1. Is it ok to use leaves for mulch?
In nature, leaves that fall in the forest to protect understory plants through the winter and add rich organic matter to the forest floor. Ground or shredded leaves make an excellent mulch for established trees, shrubs and flowerbeds.
2. Why are there mushrooms growing in mulch?
Mushrooms tend to grow in areas that are very moist or damp, and also very fertile. Fungi help to breakdown decomposing materials…meaning if you see fungi forming on your mulch, it is probably decomposing into rich organic matter.
3. Why are there bugs flying around mulch?
4. Do I need to treat my mulch from a newly cut down tree?
When using fresh mulch from a recently cut down tree, it is recommended that you allow this mulch to sit and cure for a while before applying it around young, newly installed plants.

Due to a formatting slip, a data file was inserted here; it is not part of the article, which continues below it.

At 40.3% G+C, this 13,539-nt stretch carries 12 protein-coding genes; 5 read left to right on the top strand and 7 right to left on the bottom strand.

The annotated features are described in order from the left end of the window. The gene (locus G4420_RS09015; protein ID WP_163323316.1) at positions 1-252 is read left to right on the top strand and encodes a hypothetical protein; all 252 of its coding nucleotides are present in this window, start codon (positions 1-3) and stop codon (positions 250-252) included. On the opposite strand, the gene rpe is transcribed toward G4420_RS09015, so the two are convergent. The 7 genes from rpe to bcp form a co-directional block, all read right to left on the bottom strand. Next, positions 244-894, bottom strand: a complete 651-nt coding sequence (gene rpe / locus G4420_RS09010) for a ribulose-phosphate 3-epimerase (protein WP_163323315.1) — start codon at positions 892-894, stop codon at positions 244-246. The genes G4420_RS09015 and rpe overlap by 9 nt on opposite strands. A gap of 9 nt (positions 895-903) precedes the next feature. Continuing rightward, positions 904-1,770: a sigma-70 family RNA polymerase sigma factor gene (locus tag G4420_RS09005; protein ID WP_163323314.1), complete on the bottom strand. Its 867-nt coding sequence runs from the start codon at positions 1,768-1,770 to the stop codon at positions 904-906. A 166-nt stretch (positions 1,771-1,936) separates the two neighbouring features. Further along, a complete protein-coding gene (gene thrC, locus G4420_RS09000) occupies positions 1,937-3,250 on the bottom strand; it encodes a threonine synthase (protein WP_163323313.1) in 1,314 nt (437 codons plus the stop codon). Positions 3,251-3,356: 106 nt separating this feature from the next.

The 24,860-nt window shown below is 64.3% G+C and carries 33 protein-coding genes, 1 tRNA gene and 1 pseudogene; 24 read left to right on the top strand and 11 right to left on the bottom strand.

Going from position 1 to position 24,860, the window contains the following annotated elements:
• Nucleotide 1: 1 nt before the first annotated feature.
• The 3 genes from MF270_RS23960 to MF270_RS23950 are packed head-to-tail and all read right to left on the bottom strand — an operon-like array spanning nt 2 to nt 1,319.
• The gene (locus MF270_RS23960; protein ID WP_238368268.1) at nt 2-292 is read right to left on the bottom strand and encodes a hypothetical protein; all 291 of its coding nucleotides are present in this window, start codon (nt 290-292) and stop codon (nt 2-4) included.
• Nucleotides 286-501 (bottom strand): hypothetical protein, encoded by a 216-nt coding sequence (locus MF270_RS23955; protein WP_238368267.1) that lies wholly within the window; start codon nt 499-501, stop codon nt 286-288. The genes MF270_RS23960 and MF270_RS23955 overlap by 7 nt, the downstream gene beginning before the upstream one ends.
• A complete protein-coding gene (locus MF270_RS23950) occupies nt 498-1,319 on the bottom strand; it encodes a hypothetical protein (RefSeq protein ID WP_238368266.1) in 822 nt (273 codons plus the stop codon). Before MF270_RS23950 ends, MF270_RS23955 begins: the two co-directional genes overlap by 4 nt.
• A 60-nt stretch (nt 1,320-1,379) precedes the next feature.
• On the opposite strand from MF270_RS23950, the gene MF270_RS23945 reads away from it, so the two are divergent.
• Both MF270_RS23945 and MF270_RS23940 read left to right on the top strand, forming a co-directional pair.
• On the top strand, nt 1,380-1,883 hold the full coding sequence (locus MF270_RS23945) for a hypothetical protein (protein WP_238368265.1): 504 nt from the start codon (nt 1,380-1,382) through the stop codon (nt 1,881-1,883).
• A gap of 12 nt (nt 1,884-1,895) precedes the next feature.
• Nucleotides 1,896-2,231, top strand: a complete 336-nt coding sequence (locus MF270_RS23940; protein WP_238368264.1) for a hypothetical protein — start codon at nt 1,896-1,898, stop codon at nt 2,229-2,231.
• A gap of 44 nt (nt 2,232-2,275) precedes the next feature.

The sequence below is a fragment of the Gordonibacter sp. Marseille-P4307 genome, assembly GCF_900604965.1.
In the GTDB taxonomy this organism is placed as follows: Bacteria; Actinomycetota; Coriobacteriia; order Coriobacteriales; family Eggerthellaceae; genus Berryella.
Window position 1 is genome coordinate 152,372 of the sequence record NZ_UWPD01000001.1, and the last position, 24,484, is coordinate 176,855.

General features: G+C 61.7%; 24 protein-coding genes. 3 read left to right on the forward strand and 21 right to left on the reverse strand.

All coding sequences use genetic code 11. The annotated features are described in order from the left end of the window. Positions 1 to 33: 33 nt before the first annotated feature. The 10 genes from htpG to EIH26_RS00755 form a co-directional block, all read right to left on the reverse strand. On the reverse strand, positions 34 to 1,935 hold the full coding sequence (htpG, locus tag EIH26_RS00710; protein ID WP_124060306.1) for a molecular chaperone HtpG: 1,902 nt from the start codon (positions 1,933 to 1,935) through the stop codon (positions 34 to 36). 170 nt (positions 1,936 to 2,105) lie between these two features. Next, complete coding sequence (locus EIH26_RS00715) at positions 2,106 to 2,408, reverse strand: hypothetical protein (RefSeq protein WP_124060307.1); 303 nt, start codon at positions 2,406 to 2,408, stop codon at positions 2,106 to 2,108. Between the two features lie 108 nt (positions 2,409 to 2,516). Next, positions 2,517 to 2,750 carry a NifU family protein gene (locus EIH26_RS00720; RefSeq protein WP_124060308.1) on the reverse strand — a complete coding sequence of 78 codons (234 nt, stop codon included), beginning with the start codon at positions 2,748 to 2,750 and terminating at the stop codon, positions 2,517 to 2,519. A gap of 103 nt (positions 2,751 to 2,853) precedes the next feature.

5. Is the red dye in mulch safe for pets?
Commercially dyed mulches must comply with government safety standards….meaning that if you’ve bought red mulch from a reputable business, the dye used on it is non-toxic.
6. Can grass hay be used to mulch a garden?
7. How deep should the mulch be in the flower beds?
As a landscape designer, I hate to see a landscape bed with landscape fabric poking out of thin layers of mulch. According to most reputable resources in the field, anywhere from 1-4 inches (2.5-10 cm.) is the recommended depth of mulch application for flower beds.
8. Wind tends to blow mulch around, any alternatives?
As shredded pine bark sits on a garden bed, slowly breaking down, it begins to form almost a crust over the garden. The more it is raked or turned, the less likely it is to meld together, so sometimes being patient and leaving the mulch alone will cause it to withstand wind better.
9. How to remove weeds and grass from the mulched area?
Controlling weeds in mulch need not be difficult. Applying a pre-emergent herbicide to mulched beds in early spring can help suppress many weeds before they sprout up.
10. What is the most inexpensive mulch?
Newspapers, cardboard, grass clippings, fallen leaves, and homemade composts are some things you can repurpose for free or very inexpensive mulch. Straw or hay can also be acquired at very low costs to use as mulch.